Metts, Hayden, Clark unite on truancy, making EMC a better place

Precinct 4 Justice of the Peace James Metts, August 7, 2017, shown speaking to the Concerned Citizens of East Montgomery County, the venerable community organization that has existed for almost three decades to provide community updates to area citizens.

New Caney, August 9 – Despite some politics between them, Precinct 4 Justice of the Peace James Metts, Precinct 4 Constable Kenneth “Rowdy” Hayden, and Precinct 4 County Commissioner showed a strongly united front on Monday evening at the meeting of the Concerned Citizens of East Montgomery County. The Concerned Citizens organization is one of the oldest community organizations in Montgomery County and has held regularly monthly meetings for almost thirty years.

Judge Metts explained that, when he became the Justice of the Peace in East Montgomery County fifteen years ago, truancy rates approached 10%, meaning attendance was only in the 90% range for public schools in the area. Metts told the crowd, “There simply is no reason for a child not to get a high school diploma in this day and age.” Metts thanked Constable Hayden whom Metts explained worked closely with the Judge’s office on truancy matters.

Metts provided an interesting analysis of a study by the Brookings Institution, a think tank based in Washington, D.C. Metts told the Concerned Citizens that 87% of Texas prison inmates do not have high school diplomas, truly a shocking statistic. Metts said that the Brookings study found that there are three things that people can do in their lives to avoid getting in trouble with the law and avoid incarceration: “first, get a high school diploma; second, don’t get married until you’re 21 years old; third, wait to have children until your fourth year or later of marriage.”

Metts explained to the audience that East Montgomery County had achieved a 97% school attendance rate about three years ago under Metts’ and his office team’s aggressive approach in enforcing truancy laws and in ensuring that school-age children attend school. He noted, however, that recent legal changes by the Texas Legislature, especially during the 84th Legislative Session (in 2015), have made it more difficult to enforce truancy laws.

After the meeting, Metts explained to The Golden Hammer that the Texas Legislature moved to decriminalize truancy laws in order to avoid what they perceived as unnecessary incarcerations of school-age children. Metts said, “I agree with the decriminalization, but I wish the Legislature had not taken away so many of our tools for dealing with this issue.” Metts made clear that he sought to “strike an appropriate balance between discipline and encouragement” of school-age children.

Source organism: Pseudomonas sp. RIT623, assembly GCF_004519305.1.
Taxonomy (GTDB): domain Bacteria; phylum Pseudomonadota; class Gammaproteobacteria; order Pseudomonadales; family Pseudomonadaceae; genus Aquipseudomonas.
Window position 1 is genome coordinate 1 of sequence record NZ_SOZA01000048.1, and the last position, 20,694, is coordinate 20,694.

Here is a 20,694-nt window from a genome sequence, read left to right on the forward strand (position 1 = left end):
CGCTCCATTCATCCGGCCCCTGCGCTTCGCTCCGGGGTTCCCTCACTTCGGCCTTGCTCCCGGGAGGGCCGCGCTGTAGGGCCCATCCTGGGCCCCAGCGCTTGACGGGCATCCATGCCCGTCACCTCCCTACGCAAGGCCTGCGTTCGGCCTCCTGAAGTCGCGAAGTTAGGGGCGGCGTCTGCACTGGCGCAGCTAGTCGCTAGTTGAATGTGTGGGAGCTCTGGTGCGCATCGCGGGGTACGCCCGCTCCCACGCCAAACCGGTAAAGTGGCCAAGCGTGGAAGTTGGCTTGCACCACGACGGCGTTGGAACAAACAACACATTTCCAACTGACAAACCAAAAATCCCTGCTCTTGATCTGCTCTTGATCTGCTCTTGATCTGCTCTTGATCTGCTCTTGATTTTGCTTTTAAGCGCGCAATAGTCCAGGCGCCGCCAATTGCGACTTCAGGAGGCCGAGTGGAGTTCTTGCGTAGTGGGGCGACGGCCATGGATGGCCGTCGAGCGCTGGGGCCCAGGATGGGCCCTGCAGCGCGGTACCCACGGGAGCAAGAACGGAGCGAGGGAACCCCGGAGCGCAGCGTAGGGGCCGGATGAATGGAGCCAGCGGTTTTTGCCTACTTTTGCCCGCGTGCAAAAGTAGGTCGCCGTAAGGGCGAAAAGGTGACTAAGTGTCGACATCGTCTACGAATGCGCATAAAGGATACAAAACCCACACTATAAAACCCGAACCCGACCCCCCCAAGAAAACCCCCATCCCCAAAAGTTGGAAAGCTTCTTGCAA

Metts also introduced the management staff of his office, including Brian Stanley, Chief of Staff, Kim Jessup, Chief Civil Clerk, Dianne Rogers, Juvenile Case Manager, and Jamie Nash, Communications Coordinator.

Metts thanked Constable Hayden and his deputies whom he said “work closely with me on theses issues.”

Judge Metts also explained some of the procedures concerning the hundreds of inquests he must attend each year. He noted that he is “on-call 24/7.” Interestingly, the judge explained that among over 4,000 inquests he has handled, there have been only three for which neither he nor other law enforcement officials could identify the cause of death. That’s actually a remarkably low statistic, constituting less than 0.075% of the total.

Precinct 4 County Commissioner Jim Clark spoke to the Concerned Citizens.

Commissioner Jim Clark told The Golden Hammer, “While my office has no authority to act upon matters of truancy, we fully supported law enforcement by providing all the manpower and tools necessary to keep these students in school and on track to a better future. I’m happy to work with Constable Hayden and Judge Metts on this issue to provide the resources necessary to make sure it’s a successful endeavor to keep our children in school.”

During the meeting, Clark described progress on the Precinct 4 road bond projects.

Clark was particularly excited to report to the East Montgomery County citizens in attendance at the meeting that by the end of Fiscal Year 2017, on September 30, 2017, the Precinct 4 Commissioner’s Office will have completed the construction of more than twenty (20) miles of roads in the Precinct. “That’s almost double what Precinct 4 has done in the past. I worked closely with my staff to increase the efficiency of our road and bridge operations and we’ve started to see a major payoff for our hard work since October of 2016.”

It was good to see the three leading County officials in East Montgomery County – Clark, Metts, and Hayden – appear so unified at an important meeting of concerned citizens all trying to make our community a better place.




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